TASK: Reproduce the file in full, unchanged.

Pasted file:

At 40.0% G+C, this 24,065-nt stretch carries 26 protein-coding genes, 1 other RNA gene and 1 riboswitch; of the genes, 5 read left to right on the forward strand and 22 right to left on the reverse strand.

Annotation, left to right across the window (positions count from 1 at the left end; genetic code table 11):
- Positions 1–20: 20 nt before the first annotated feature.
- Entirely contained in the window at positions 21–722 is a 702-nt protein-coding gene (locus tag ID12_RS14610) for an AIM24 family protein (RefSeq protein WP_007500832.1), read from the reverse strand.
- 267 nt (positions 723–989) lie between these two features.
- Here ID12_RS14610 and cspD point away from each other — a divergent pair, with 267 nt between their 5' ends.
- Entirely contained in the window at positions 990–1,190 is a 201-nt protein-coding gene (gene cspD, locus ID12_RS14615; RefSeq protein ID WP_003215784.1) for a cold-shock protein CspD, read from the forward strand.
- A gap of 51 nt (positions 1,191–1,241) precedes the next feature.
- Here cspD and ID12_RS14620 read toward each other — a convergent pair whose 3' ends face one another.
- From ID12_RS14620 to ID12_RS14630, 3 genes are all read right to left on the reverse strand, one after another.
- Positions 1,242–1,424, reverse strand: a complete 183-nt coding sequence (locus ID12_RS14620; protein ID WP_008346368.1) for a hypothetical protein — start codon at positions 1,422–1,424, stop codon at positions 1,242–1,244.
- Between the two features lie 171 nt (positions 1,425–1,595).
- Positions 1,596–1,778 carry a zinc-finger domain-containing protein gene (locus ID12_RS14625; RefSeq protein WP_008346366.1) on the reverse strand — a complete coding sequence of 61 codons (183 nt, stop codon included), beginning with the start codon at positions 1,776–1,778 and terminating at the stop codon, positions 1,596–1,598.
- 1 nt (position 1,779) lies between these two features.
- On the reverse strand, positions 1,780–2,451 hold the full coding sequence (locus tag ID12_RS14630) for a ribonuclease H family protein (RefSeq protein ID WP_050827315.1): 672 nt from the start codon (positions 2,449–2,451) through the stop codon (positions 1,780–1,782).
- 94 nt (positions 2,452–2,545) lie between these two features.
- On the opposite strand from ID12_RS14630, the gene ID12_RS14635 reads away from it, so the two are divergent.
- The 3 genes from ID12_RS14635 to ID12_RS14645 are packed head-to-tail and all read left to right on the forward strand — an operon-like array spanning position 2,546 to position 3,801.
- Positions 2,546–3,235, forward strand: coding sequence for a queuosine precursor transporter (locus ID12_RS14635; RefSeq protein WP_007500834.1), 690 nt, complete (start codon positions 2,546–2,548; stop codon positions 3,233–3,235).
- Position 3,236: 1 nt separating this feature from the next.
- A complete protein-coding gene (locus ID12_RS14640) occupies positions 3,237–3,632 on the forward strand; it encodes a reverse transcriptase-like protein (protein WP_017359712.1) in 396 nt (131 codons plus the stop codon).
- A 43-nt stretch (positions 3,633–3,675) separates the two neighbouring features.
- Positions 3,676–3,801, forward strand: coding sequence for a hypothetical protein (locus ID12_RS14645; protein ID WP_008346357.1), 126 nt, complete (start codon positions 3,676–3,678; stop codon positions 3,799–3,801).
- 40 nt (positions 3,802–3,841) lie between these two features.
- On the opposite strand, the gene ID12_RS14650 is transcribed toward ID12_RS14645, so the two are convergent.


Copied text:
At 40.0% G+C, this 24,065-nt stretch carries 26 protein-coding genes, 1 other RNA gene and 1 riboswitch; of the genes, 5 read left to right on the forward strand and 22 right to left on the reverse strand.

Annotation, left to right across the window (positions count from 1 at the left end; genetic code table 11):
- Positions 1–20: 20 nt before the first annotated feature.
- Entirely contained in the window at positions 21–722 is a 702-nt protein-coding gene (locus tag ID12_RS14610) for an AIM24 family protein (RefSeq protein WP_007500832.1), read from the reverse strand.
- 267 nt (positions 723–989) lie between these two features.
- Here ID12_RS14610 and cspD point away from each other — a divergent pair, with 267 nt between their 5' ends.
- Entirely contained in the window at positions 990–1,190 is a 201-nt protein-coding gene (gene cspD, locus ID12_RS14615; RefSeq protein ID WP_003215784.1) for a cold-shock protein CspD, read from the forward strand.
- A gap of 51 nt (positions 1,191–1,241) precedes the next feature.
- Here cspD and ID12_RS14620 read toward each other — a convergent pair whose 3' ends face one another.
- From ID12_RS14620 to ID12_RS14630, 3 genes are all read right to left on the reverse strand, one after another.
- Positions 1,242–1,424, reverse strand: a complete 183-nt coding sequence (locus ID12_RS14620; protein ID WP_008346368.1) for a hypothetical protein — start codon at positions 1,422–1,424, stop codon at positions 1,242–1,244.
- Between the two features lie 171 nt (positions 1,425–1,595).
- Positions 1,596–1,778 carry a zinc-finger domain-containing protein gene (locus ID12_RS14625; RefSeq protein WP_008346366.1) on the reverse strand — a complete coding sequence of 61 codons (183 nt, stop codon included), beginning with the start codon at positions 1,776–1,778 and terminating at the stop codon, positions 1,596–1,598.
- 1 nt (position 1,779) lies between these two features.
- On the reverse strand, positions 1,780–2,451 hold the full coding sequence (locus tag ID12_RS14630) for a ribonuclease H family protein (RefSeq protein ID WP_050827315.1): 672 nt from the start codon (positions 2,449–2,451) through the stop codon (positions 1,780–1,782).
- 94 nt (positions 2,452–2,545) lie between these two features.
- On the opposite strand from ID12_RS14630, the gene ID12_RS14635 reads away from it, so the two are divergent.
- The 3 genes from ID12_RS14635 to ID12_RS14645 are packed head-to-tail and all read left to right on the forward strand — an operon-like array spanning position 2,546 to position 3,801.
- Positions 2,546–3,235, forward strand: coding sequence for a queuosine precursor transporter (locus ID12_RS14635; RefSeq protein WP_007500834.1), 690 nt, complete (start codon positions 2,546–2,548; stop codon positions 3,233–3,235).
- Position 3,236: 1 nt separating this feature from the next.
- A complete protein-coding gene (locus ID12_RS14640) occupies positions 3,237–3,632 on the forward strand; it encodes a reverse transcriptase-like protein (protein WP_017359712.1) in 396 nt (131 codons plus the stop codon).
- A 43-nt stretch (positions 3,633–3,675) separates the two neighbouring features.
- Positions 3,676–3,801, forward strand: coding sequence for a hypothetical protein (locus ID12_RS14645; protein ID WP_008346357.1), 126 nt, complete (start codon positions 3,676–3,678; stop codon positions 3,799–3,801).
- 40 nt (positions 3,802–3,841) lie between these two features.
- On the opposite strand, the gene ID12_RS14650 is transcribed toward ID12_RS14645, so the two are convergent.